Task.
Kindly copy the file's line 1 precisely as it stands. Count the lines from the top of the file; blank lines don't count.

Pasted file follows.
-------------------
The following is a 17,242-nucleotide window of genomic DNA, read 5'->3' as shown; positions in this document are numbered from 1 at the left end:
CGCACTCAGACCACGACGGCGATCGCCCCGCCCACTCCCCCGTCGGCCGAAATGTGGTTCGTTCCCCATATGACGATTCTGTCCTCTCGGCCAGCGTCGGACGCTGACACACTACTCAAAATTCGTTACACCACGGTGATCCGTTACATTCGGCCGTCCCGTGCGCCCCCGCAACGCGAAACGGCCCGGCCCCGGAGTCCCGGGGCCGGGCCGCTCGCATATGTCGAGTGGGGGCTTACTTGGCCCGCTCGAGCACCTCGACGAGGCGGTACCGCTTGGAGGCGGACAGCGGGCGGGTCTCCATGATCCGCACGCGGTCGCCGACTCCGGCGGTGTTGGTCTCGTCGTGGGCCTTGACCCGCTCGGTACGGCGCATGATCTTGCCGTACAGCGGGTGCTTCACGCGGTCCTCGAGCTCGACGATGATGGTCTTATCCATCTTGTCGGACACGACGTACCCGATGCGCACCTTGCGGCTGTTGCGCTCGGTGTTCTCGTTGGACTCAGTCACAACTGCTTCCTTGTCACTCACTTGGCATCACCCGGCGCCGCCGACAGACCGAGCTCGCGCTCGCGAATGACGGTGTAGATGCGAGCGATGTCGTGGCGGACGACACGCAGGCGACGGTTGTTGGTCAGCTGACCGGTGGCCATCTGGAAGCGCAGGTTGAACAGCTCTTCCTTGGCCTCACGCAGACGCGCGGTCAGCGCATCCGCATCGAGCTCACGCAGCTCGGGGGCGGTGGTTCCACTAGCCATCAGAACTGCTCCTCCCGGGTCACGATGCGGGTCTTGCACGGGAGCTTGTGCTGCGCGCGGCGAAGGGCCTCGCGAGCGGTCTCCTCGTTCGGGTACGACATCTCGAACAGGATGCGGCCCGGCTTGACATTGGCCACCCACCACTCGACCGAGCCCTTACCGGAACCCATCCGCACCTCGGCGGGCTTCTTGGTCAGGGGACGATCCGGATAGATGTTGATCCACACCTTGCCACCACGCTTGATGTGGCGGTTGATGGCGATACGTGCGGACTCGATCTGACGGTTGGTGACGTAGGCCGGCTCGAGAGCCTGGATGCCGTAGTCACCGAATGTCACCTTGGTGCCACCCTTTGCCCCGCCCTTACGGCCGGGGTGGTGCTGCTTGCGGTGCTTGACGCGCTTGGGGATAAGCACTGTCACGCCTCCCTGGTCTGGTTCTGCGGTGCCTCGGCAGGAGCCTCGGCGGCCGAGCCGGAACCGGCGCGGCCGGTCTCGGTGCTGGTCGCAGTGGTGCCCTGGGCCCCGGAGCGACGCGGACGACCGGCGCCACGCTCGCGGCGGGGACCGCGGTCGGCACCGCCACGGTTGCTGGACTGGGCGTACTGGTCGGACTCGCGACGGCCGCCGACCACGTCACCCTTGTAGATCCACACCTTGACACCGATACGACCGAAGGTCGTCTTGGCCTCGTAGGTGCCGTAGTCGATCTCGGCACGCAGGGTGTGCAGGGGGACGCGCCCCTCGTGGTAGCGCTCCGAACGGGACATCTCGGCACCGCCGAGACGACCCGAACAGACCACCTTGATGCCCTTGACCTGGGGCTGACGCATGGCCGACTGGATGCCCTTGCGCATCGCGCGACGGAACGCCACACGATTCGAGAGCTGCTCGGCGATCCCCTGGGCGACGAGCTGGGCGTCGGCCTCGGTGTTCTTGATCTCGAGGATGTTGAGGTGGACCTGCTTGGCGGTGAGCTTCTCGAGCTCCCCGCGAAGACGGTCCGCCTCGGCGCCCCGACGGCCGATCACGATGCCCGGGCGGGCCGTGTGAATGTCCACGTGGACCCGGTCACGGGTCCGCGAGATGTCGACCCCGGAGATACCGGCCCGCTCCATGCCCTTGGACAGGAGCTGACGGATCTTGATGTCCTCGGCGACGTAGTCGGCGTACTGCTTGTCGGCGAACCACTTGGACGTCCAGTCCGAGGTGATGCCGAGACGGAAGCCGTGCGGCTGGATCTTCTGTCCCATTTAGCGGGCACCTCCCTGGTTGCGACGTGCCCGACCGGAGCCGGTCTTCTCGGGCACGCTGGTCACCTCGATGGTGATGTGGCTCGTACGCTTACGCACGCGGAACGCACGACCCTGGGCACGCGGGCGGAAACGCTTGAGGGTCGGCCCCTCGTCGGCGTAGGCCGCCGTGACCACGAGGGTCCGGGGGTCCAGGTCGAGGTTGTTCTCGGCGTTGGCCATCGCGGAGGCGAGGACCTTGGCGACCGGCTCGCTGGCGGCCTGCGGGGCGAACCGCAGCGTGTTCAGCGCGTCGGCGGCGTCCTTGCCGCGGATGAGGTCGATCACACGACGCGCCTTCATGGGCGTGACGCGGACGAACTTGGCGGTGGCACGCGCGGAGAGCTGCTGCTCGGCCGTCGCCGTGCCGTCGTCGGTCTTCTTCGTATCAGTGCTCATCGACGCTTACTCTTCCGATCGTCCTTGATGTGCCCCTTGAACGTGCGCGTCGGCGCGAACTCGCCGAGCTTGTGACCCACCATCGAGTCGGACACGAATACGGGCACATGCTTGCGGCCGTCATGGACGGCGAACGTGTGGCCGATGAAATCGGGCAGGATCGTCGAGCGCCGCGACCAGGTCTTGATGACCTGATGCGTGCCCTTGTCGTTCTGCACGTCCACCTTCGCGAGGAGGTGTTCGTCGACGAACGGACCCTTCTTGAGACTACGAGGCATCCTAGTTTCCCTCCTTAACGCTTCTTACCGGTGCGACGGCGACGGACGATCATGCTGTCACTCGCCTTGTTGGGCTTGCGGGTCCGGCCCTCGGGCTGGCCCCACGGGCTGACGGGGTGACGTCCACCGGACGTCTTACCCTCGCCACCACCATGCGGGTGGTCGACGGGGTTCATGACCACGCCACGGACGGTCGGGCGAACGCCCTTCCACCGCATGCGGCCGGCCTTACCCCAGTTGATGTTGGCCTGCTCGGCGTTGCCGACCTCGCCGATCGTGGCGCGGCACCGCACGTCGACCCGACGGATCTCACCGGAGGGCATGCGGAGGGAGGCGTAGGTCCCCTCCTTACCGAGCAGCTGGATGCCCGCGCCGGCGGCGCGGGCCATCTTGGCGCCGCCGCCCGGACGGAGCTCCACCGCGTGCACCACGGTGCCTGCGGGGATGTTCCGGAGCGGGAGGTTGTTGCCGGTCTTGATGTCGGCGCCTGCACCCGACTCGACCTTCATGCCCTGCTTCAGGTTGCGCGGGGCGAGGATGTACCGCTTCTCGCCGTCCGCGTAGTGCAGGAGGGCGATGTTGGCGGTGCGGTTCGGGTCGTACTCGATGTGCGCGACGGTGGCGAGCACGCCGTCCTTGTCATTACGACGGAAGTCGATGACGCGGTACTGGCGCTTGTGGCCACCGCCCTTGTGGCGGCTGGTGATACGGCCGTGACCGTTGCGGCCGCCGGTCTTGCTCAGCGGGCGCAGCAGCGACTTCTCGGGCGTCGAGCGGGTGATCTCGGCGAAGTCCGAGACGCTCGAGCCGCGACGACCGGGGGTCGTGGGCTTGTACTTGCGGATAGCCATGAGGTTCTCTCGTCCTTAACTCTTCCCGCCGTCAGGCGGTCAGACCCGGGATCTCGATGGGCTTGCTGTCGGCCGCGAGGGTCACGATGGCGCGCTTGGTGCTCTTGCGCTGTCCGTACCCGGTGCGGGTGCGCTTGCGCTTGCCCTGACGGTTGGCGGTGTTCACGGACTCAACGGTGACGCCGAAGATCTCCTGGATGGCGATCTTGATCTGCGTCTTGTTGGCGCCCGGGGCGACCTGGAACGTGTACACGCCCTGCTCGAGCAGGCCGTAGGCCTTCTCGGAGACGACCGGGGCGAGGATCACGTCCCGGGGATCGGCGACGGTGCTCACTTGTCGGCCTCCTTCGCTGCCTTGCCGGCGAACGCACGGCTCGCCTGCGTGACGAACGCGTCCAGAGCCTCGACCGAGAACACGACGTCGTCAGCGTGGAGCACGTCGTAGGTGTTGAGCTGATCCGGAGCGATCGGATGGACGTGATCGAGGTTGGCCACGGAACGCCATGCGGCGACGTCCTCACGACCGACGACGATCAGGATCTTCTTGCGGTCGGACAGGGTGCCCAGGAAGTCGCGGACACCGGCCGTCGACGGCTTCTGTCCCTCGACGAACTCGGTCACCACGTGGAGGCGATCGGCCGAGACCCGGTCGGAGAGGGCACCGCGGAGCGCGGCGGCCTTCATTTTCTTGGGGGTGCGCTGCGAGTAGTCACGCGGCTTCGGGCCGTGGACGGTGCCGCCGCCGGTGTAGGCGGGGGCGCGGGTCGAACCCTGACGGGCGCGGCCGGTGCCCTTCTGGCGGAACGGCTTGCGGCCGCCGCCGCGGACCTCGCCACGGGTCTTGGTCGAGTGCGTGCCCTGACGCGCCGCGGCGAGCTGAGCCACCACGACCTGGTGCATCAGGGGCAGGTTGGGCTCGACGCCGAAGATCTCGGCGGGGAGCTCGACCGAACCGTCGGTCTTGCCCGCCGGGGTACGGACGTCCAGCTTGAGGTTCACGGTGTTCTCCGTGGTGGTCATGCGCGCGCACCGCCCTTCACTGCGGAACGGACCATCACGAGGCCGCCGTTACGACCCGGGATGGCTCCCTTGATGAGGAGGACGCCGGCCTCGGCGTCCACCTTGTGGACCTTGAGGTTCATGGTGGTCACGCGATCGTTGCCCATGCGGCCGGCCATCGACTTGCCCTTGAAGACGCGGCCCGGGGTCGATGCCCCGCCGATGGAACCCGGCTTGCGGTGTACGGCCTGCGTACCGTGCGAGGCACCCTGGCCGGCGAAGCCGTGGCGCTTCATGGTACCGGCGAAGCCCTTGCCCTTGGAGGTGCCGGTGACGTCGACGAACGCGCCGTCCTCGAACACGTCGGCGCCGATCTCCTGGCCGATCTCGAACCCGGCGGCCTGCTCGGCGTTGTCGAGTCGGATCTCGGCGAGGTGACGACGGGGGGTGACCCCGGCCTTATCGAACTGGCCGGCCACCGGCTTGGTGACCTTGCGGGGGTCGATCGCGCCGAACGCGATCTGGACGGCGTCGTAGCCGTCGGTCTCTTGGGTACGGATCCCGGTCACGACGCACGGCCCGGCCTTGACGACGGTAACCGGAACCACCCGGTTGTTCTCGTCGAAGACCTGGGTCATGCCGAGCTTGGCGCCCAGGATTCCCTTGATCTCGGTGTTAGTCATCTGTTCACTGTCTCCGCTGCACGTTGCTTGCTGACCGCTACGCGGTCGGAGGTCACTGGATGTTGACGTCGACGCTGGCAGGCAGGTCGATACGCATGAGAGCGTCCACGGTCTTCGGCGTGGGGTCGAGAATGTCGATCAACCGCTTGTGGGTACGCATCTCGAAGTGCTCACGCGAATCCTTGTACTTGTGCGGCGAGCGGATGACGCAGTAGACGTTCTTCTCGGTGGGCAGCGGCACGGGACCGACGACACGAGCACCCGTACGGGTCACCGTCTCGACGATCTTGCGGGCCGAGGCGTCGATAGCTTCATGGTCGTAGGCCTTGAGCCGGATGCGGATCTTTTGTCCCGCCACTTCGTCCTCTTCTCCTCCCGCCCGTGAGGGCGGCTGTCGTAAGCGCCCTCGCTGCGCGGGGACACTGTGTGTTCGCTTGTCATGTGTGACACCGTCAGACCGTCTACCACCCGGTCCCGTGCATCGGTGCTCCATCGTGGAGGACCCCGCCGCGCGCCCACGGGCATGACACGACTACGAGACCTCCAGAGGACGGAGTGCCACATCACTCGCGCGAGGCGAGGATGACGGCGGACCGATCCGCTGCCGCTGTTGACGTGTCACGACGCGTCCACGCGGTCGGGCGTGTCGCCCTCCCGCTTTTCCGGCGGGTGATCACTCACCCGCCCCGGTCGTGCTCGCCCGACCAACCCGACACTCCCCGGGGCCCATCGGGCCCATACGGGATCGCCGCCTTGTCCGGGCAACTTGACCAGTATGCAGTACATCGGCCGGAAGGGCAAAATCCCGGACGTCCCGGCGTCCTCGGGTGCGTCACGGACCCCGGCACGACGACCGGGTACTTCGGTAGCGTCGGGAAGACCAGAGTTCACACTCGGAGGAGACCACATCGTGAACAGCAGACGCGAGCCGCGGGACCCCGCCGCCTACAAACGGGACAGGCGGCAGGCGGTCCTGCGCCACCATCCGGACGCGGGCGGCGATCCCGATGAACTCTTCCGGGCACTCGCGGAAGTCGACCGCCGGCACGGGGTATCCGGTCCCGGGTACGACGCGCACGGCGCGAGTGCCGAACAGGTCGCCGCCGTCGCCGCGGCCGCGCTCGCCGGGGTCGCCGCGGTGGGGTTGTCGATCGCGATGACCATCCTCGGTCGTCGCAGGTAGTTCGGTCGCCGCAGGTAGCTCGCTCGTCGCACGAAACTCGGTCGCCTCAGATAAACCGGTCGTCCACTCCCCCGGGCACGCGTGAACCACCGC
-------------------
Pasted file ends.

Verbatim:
The following is a 17,242-nucleotide window of genomic DNA, read 5'->3' as shown; positions in this document are numbered from 1 at the left end: